I think that some monitoring of the net by government agencies is going to be needed to fight crime. We need to invent a new system of checks and balances with unprecedented power to be able to investigate and hold the agencies which do it accountable to the public.

where do you think the web will end up in the next 25 years?

It is up to us. It is an artificial creation, as are our laws, and our constitutions ... we can chose how they work. We can make new ones. Our choice.

Do you consider a hamburger to be a type of sandwich, or an entity of its own?

Your culture is where you went to High School. As a Brit, then, no: "sandwich" does not include "burger". Mathematically, though, a burger is a sandwich.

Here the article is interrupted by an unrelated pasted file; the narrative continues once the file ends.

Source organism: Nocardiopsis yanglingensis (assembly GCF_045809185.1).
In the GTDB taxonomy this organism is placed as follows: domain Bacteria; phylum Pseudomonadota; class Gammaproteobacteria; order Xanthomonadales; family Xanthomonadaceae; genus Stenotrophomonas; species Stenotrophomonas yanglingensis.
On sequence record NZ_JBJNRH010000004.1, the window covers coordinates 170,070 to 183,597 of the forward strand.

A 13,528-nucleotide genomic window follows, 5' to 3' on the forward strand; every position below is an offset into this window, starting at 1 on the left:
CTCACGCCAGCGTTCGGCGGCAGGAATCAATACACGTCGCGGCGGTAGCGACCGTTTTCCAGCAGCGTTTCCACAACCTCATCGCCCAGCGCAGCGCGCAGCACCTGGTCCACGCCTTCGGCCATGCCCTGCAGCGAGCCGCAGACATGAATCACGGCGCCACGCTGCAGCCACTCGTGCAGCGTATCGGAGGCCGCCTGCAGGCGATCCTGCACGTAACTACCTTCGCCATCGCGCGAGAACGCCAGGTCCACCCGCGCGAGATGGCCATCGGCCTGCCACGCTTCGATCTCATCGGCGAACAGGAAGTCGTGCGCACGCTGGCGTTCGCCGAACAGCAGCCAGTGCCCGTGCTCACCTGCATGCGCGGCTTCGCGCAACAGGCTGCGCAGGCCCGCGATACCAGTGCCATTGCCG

Is it true that error 404 came to be as a result of there not being a room 404 in the office you were working at?

No. Nonsense.

Why does no one mention Robert Cailliau anymore when it comes to the www? Didn't both of you invent it?

Robert didn't invent it. I invented it by myself, and coded it up on a NeXT, but Robert was the first convert to it, and a massive supporter. He got resources together at CERN, helped find students, gave talks. He also later wrote some code for a Mac browser called "Samba". He also put a lot of energy into persuading the CERN directorate that CERN should declare that it would not charge royalties for the WWW, which it did April 1993.

How do you feel about the supposed dark side of the internet, such as the black markets? (Silk Road etc.)